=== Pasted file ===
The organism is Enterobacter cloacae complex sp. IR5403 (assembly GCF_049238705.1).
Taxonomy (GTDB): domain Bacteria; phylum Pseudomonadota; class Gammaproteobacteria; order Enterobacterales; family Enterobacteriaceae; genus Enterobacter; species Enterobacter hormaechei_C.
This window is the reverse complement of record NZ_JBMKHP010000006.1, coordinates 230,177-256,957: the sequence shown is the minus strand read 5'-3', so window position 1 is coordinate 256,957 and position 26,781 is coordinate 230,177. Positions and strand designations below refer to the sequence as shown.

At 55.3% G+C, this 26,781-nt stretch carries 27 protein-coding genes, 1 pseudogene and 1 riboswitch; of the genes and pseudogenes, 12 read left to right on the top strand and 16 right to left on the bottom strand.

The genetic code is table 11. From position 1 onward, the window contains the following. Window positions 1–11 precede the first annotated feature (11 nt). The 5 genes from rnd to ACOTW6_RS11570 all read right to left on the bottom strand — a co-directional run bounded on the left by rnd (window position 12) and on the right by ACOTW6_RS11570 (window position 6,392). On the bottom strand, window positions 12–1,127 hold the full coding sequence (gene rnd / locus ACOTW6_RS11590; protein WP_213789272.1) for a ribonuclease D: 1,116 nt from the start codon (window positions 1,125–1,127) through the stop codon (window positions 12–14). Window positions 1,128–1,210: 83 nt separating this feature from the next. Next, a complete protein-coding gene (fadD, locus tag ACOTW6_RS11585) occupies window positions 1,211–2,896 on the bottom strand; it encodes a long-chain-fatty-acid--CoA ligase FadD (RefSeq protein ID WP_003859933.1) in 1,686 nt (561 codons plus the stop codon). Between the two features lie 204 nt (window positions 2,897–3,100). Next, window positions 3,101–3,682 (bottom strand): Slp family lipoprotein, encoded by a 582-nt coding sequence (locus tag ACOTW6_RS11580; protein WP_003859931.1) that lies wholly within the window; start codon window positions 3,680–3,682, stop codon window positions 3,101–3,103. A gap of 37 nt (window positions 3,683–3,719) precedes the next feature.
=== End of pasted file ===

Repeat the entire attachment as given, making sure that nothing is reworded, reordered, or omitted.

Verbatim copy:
The organism is Enterobacter cloacae complex sp. IR5403 (assembly GCF_049238705.1).
Taxonomy (GTDB): domain Bacteria; phylum Pseudomonadota; class Gammaproteobacteria; order Enterobacterales; family Enterobacteriaceae; genus Enterobacter; species Enterobacter hormaechei_C.
This window is the reverse complement of record NZ_JBMKHP010000006.1, coordinates 230,177-256,957: the sequence shown is the minus strand read 5'-3', so window position 1 is coordinate 256,957 and position 26,781 is coordinate 230,177. Positions and strand designations below refer to the sequence as shown.

At 55.3% G+C, this 26,781-nt stretch carries 27 protein-coding genes, 1 pseudogene and 1 riboswitch; of the genes and pseudogenes, 12 read left to right on the top strand and 16 right to left on the bottom strand.

The genetic code is table 11. From position 1 onward, the window contains the following. Window positions 1–11 precede the first annotated feature (11 nt). The 5 genes from rnd to ACOTW6_RS11570 all read right to left on the bottom strand — a co-directional run bounded on the left by rnd (window position 12) and on the right by ACOTW6_RS11570 (window position 6,392). On the bottom strand, window positions 12–1,127 hold the full coding sequence (gene rnd / locus ACOTW6_RS11590; protein WP_213789272.1) for a ribonuclease D: 1,116 nt from the start codon (window positions 1,125–1,127) through the stop codon (window positions 12–14). Window positions 1,128–1,210: 83 nt separating this feature from the next. Next, a complete protein-coding gene (fadD, locus tag ACOTW6_RS11585) occupies window positions 1,211–2,896 on the bottom strand; it encodes a long-chain-fatty-acid--CoA ligase FadD (RefSeq protein ID WP_003859933.1) in 1,686 nt (561 codons plus the stop codon). Between the two features lie 204 nt (window positions 2,897–3,100). Next, window positions 3,101–3,682 (bottom strand): Slp family lipoprotein, encoded by a 582-nt coding sequence (locus tag ACOTW6_RS11580; protein WP_003859931.1) that lies wholly within the window; start codon window positions 3,680–3,682, stop codon window positions 3,101–3,103. A gap of 37 nt (window positions 3,683–3,719) precedes the next feature.